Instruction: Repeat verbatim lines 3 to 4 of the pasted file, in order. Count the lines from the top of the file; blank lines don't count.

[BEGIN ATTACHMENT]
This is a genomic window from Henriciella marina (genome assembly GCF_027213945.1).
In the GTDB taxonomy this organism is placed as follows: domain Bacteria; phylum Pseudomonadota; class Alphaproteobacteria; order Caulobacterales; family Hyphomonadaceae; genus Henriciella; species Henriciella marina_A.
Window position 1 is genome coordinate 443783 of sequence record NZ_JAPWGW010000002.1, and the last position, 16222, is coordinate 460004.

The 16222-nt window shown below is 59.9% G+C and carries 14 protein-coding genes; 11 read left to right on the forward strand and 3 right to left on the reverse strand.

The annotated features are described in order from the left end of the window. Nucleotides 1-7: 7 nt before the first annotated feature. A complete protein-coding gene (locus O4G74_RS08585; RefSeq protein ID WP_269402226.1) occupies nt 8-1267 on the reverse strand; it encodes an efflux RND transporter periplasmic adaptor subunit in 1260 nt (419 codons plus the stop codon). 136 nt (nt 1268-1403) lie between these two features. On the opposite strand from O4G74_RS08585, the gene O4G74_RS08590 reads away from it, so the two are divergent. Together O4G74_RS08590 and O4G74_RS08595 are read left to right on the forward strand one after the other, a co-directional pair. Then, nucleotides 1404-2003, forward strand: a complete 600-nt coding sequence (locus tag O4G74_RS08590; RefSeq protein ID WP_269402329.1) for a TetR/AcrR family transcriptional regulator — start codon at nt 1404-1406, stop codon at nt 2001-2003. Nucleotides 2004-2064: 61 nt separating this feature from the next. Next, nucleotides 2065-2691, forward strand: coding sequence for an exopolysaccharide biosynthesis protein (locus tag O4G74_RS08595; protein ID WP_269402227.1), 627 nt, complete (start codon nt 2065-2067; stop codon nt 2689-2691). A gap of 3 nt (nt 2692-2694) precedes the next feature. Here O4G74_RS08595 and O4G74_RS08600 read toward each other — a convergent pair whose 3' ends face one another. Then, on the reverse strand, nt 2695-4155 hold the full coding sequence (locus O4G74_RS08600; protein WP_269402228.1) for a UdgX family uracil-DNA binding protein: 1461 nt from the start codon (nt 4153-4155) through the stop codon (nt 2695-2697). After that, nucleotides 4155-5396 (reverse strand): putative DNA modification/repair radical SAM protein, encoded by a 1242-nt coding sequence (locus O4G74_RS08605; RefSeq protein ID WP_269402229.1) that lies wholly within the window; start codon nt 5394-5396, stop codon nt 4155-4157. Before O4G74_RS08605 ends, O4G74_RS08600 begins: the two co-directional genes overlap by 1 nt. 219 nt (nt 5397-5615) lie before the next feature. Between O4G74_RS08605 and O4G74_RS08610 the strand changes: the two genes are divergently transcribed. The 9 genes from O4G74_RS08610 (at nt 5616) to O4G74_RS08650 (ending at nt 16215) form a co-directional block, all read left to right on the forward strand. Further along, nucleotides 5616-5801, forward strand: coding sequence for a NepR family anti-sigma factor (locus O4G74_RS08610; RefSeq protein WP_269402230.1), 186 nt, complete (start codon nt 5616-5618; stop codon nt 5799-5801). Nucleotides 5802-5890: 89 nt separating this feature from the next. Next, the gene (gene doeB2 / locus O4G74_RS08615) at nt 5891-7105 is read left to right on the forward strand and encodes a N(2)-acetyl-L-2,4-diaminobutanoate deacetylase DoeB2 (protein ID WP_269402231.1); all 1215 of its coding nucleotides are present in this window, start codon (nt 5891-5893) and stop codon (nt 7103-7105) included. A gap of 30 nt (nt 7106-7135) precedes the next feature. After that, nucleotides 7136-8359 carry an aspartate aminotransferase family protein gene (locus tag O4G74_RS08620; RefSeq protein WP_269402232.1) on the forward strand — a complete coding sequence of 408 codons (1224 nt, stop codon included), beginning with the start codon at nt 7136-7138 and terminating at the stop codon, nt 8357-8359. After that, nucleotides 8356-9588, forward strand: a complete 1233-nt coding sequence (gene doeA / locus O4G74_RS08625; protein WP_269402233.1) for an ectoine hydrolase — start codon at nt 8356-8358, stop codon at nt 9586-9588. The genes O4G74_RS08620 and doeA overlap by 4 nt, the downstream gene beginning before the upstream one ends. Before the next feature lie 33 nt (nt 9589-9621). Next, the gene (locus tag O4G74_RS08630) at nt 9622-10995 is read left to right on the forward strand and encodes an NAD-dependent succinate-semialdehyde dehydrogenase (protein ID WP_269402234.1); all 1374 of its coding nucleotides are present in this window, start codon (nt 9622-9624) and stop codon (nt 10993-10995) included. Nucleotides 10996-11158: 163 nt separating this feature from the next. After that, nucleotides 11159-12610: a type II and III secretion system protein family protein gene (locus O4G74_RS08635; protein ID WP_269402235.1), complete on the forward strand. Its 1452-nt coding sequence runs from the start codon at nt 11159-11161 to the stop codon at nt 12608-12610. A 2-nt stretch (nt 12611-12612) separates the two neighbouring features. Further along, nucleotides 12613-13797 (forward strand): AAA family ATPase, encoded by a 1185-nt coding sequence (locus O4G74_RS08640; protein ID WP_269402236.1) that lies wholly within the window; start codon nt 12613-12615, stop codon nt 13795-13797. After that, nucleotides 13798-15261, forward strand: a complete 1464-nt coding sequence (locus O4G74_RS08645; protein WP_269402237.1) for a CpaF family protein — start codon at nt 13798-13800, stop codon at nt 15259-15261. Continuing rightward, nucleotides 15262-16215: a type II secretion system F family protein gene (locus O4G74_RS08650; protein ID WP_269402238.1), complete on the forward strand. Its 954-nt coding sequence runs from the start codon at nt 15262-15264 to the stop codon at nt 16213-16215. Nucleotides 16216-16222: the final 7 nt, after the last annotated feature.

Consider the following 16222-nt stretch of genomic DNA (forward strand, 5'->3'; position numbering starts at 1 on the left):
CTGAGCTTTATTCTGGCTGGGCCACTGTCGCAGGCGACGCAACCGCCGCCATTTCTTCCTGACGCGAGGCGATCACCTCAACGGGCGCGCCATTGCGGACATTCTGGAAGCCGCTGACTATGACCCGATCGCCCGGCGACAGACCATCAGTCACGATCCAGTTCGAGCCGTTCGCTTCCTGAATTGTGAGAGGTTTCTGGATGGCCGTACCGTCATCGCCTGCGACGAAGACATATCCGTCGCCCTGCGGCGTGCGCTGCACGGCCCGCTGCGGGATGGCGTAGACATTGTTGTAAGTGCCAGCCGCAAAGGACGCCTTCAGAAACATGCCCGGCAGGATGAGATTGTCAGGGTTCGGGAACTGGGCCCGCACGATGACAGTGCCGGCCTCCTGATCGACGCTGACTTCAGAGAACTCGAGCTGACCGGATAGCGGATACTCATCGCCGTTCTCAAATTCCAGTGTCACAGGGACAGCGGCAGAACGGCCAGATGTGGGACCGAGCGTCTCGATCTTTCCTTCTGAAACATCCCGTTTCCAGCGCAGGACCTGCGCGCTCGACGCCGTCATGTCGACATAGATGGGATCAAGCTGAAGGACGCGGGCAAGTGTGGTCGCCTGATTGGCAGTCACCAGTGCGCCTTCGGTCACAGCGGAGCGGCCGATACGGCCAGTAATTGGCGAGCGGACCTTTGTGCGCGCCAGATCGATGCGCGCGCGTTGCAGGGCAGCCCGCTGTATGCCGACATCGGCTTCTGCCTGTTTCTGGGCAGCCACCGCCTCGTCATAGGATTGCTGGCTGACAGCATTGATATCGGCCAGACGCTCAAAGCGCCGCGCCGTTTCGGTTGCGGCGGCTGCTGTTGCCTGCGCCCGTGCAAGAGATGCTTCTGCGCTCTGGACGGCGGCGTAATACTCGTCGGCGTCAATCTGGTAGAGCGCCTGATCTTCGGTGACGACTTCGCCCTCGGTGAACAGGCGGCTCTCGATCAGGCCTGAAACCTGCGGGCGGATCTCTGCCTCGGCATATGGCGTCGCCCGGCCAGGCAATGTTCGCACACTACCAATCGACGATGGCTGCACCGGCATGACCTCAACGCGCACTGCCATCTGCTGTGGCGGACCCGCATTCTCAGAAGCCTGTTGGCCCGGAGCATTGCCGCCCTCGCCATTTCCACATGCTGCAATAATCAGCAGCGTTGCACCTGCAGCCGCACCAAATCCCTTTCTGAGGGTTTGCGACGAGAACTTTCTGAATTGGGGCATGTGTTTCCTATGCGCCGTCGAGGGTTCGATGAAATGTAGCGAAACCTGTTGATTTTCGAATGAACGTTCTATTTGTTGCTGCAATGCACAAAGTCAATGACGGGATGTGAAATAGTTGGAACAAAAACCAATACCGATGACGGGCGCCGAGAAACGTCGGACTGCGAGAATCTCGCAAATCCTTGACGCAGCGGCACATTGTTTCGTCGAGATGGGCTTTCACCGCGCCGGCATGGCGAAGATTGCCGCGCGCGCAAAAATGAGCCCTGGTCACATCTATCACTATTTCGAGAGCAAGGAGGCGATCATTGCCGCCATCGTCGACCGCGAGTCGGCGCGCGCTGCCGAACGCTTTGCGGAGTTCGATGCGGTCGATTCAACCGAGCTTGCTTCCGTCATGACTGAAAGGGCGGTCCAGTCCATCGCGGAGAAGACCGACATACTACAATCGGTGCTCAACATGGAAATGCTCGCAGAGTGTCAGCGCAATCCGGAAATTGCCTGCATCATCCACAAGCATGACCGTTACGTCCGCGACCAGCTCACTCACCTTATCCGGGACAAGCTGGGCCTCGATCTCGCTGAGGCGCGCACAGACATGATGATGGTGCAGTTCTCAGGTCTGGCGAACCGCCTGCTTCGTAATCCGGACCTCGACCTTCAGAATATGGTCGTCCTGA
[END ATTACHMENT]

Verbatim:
Window position 1 is genome coordinate 443783 of sequence record NZ_JAPWGW010000002.1, and the last position, 16222, is coordinate 460004.

The 16222-nt window shown below is 59.9% G+C and carries 14 protein-coding genes; 11 read left to right on the forward strand and 3 right to left on the reverse strand.